A superior 2.35:1 widescreen transfer delivers the goods and then some. Vivid, startling colors, flattering, realistic flesh tones and blacks so solid they’re impenetrable. Warner Home Video has been doing an outstanding job on their DVD mastering, and “Lethal Weapon 4” is no exception. The pristine negative produces virtually no compression artifacts. The colors are strong, while the film displays impressive depth of field. The DVD has been enhanced at 16:9 for widescreen televisions.
HEARING: [ X ] Excellent [ ] Minor Hearing Loss [ ] Needs Hearing Aid [ ] Deaf
Explosive 5.1 Dolby Digital Surround track not only rocks the Casbah, but all of the surrounding regions as well. I literally had to close all of the windows and doors in my home to fully appreciate the voracious soundtrack. The “Lethal Weapon 4” soundtrack not only kicks butt, it obliterates it. Since the film is one action-packed set piece after another, the soundtrack’s main obligation is to pummel you with booming basses and screeching trebles. It accomplished both with aplomb. The stereo separation is superior, putting you right in the middle of the chaos. There’s so much pin point precision ambient noise at work you’ll swear it’s real. The dialogue mix is strong and unencumbered, while the rest of the soundtrack is distortion free. When things explode in this movie, which is about every ten minutes, the basses are so powerful they literally suck the air out of the room. For an international treat, check out the 5.1 Dolby Digital track in French.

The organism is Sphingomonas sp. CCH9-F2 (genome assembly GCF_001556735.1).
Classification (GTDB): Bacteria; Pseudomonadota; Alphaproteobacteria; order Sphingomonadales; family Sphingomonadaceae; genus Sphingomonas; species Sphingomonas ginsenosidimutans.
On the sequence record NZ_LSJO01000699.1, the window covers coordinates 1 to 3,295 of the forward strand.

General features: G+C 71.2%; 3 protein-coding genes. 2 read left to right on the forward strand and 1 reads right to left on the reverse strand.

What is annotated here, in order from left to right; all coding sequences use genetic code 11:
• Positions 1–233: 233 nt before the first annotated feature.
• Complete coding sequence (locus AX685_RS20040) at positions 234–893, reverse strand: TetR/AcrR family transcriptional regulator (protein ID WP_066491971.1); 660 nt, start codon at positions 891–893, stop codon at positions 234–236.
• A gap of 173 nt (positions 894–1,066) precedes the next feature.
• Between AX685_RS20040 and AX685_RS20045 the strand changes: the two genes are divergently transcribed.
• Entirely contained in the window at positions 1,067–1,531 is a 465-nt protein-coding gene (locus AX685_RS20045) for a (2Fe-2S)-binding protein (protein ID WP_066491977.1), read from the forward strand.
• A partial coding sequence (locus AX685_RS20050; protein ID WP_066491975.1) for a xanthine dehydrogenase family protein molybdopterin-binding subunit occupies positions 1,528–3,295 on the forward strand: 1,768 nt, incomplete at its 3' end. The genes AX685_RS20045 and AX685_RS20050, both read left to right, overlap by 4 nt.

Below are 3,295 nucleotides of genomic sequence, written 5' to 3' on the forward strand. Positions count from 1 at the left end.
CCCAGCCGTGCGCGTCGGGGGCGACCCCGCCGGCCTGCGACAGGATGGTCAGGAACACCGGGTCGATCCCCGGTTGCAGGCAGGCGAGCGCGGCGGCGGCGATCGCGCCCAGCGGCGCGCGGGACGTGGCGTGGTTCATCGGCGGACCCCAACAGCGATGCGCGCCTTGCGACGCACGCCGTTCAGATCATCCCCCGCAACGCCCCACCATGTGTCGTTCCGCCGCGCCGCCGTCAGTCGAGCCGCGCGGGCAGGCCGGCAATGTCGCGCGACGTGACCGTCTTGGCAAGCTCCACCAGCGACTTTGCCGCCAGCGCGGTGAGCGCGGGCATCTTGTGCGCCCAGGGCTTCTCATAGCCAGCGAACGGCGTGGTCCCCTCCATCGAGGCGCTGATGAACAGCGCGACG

ORAL: [ ] Excellent [ X ] Good [ ] Poor
Closed captions in English and subtitles in French.
COORDINATION: [ X ] Excellent [ ] Good [ ] Clumsy [ ] Weak
Warner Home Video’s new Premiere Collection gets a terrific send off with “Lethal Weapon 4.” There’s enough supplemental material here to qualify the title as a “Special Edition” DVD. Here’s what you get:
A great audio commentary with director Richard Donner and the film’s co-producers. Donner is very animated as he discusses maintaining the “Lethal Weapon” franchise and trying to make each one bigger and better. Donner is the perfect film liaison. Next to the film’s leading men, he’s one of the very few people who have been with the franchise since it’s beginning. He knows all of the dirt, and as one of Hollywood’s most successful director’s, he also knows what he’s talking about. The audio track is a must for anyone and everyone who enjoys going behind-the-scenes of a movie.